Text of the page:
So, besides this 'justified anger being downplayed' issue, there is this whole other aspect of Ceejay being weak and whiney. She spends most of the book lamenting her small town and how every one knows her business and pities her. She also spends the whole book whining about how everyone leaves her. Now, I get that these are legitimate issues. But Ceejay is presented as having worked her way through nursing school as a single mother, clawing and scraping for everything she got. This Ceejay does not jive with whiney Ceejay. The contradictions become annoying. Her mother left her when she was 3, she didn't know her father and she had a boyfriend run out on her while she was pregnant. I get these are emotional obstacles, but they should not have been so insurmountable to her as they were presented in the book.
When she contacts her father, who had no idea she existed, she is devastated that he does not want her immediately and buy her a pony. I mean, WTF? The man asked for time (a mantra she repeated constantly throughout the book) but she was all pissed. Whatever. Stupid. I don't think the author should have put that in there at all. The way Ceejay gets over everyone abandoning her is to find out the never meant to abandoner her at all, not by any inner strength. Ugh.
Then there is the matter of the house Ceejay lives in. Her aunt's house, the ancestral home. The aunt was planning on leaving it to Ceejay. Ceejay doesn't want it. Aunt needs money and decides to sell. Ceejay freaks out, because of course she wants the house, and how is she going to afford a riverfront property. Ok, what? If her aunt was going to give her the property, why would she make her pay full market value for it? Who the hell would do that? And what kind of mortgage can they have on it? It's been in the family since the civil war. Ceejay should be able to buy it from her aunt for a reasonable sum. There should be no cause for the drama that ensued.
Also, Ceejay constantly harps on Noah about getting a job and finding a dream. This man had a dream. He wanted to be career military. Instead, he came home a COUPLE MONTHS AGO with ptsd and a stump. I feel like taking a little time to adjust and find a new dream is not asking too much. But is is for our heroine Ceejay, apparently. Annoying.
This is a little thing, but why the hell was her kid taking naps all the time? She was about to start kindergarten. I don't know any kids that are about to start kindergarten that take regular naps everyday. Even when my kid was in daycare, they made the kids relax and be quiet but none of them reliably slept every day. This kid was forever napping. It seemed weird.
I liked reading "The heart of the druid laird" so I decided to try another Barbara Longley book. I really didn't expect to like it because the subject matter was not my usual choice. The narrator was good and the book drew me in so I have to give it a "thumbs up"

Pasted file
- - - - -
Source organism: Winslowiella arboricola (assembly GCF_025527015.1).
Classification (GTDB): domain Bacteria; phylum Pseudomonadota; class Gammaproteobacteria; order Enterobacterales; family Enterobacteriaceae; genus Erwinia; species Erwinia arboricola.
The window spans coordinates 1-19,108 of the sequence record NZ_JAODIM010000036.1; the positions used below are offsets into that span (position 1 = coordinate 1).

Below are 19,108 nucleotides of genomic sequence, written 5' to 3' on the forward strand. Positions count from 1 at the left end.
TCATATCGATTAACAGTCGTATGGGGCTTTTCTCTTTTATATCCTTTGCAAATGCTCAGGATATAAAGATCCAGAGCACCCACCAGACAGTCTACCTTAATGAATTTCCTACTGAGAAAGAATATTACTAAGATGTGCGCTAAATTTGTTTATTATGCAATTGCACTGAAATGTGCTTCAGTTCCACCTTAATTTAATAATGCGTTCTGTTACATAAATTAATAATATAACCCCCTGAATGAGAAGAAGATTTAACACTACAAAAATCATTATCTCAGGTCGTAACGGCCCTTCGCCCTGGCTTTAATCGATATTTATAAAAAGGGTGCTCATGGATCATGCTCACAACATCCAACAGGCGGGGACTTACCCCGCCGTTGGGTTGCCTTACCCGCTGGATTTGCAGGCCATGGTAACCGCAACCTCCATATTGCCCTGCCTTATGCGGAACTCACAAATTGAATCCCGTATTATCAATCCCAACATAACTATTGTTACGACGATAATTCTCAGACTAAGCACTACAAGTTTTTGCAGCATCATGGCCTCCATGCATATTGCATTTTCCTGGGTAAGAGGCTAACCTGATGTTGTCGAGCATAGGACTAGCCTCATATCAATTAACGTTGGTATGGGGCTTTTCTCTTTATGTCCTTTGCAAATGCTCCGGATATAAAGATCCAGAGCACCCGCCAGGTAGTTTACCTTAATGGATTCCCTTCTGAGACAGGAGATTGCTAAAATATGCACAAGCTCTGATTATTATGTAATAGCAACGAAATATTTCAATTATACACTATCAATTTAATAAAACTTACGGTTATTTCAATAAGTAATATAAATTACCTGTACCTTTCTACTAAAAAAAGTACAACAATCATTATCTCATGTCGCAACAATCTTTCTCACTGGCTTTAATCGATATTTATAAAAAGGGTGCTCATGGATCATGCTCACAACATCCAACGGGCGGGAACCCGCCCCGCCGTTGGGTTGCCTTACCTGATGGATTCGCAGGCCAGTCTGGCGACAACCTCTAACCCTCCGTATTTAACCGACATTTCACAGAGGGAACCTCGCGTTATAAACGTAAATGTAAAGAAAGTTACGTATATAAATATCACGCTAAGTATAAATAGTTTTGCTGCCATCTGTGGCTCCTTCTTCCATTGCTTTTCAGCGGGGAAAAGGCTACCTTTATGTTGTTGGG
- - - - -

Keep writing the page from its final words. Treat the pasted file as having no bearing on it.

As a Combat Veteran and personally experiencing the struggles of PTSD, I would encourage anyone in a relationship with similar hurdles to either listen to or read this book. I see many reviews already posted that declares this book a "typical love story"; however, those men and women who are susuffering from and coping with PTSD will find this book anything but typical.
I am confident in saying that in my opinion, Far from Perfect can't be compared to any other book or title. The emotions I personally felt throughout this book as a soldier, a friend, a father, a human being can't be compared to anything either.
Ms Rudd did a wonderful job with the multitude of male voices she had to overcast. The voices remained bright and active and never hit a monotone base.
My reaction to this book was so personally inspiring, I am going to suggest my VA doctor recommends it to her patients. The subtle insight the book offers on PTSD is invaluable.
great story. love the narrators voices they connect you with the story easier and let you imagine and dream of being in the moment.
I loved this book so good, I bought the other 2 series, you won't be disappointed in this one, A very touching family story, a great plot, and you never know what is going to happen next, especially with C.J. but Noah is one that will melt your heart, not many men like him around.
be sure to get all 3 book's..you won't be dissapointed
great love story
learning to live with meager supplies
don't remember the names.... but the young man
almost, had trouble putting it down